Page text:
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10 results for "rob neyer"

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  1. Keep an eye on Hafner

    Rob Neyer

    Plenty can be learned from a fantasy baseball symposium and some Arizona Fall League games.

    Story | Conversation | November 09, 2005
  2. Cobb legend born on the basepaths

    Rob Neyer

    If you remove steals from the equation, there just isn't much aggression on the bases anymore.

    Story | Conversation | January 20, 2005
  3. Nothing like an inside-the park HR

    Rob Neyer

    A triple is fun to watch, but not as much as an inside-the-park homer -- or anything that brings you to your feet.

    Story | Conversation | August 09, 2004
  4. Evolution of deliveries

    Rob Neyer

    From the big motions of the early 20th century to today's compact models, pitching windups continue to change.

    Story | Conversation | August 05, 2004
  5. Bonds' greatest hits

    Rob Neyer

    No player has impacted the game quite like Barry Bonds, whose list of milestones keeps growing and growing.

    Story | Conversation | July 21, 2004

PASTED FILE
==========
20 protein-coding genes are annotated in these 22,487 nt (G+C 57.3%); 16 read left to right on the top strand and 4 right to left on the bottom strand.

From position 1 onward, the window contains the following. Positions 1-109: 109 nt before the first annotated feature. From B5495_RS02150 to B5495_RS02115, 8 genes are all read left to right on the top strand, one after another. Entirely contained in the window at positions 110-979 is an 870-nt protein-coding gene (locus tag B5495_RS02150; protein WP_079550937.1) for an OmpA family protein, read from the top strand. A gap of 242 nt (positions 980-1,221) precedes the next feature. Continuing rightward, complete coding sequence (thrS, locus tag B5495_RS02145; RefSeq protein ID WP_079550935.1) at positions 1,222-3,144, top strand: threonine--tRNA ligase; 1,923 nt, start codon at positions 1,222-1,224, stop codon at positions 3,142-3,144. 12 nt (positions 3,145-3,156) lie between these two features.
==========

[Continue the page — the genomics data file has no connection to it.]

6. Big on talent, not experience

    Rob Neyer

    Oliver Perez, Jeremy Bonderman, Carlos Zambrano and Daniel Cabrera all have big futures with some tuning.

    Story | Conversation | June 16, 2004
  7. The many misguided

    Rob Neyer

    Denigrating Billy Beane as just a stats "genius" is absurd and ridiculously off base.

    Story | Conversation | March 24, 2004
  8. Sizing up the good ... and the bad

    Rob Neyer

    While the Angels, among others, have made significant additions, the White Sox are among clubs to have lost talent.

    Story | Conversation | March 05, 2004
  9. Predicting the standings pure folly

    Rob Neyer

    Predicting how teams will finish in the standings not just in 2004, but for the next five years is totally absurd.

    Story | Conversation | February 11, 2004
  10. Winning 'Championships' the Ultimate

    Rob Neyer

    The Ultimate Standings say a lot about what fans want. But, in reality, winning is what's ultimately most important.

    Story | Conversation | February 04, 2004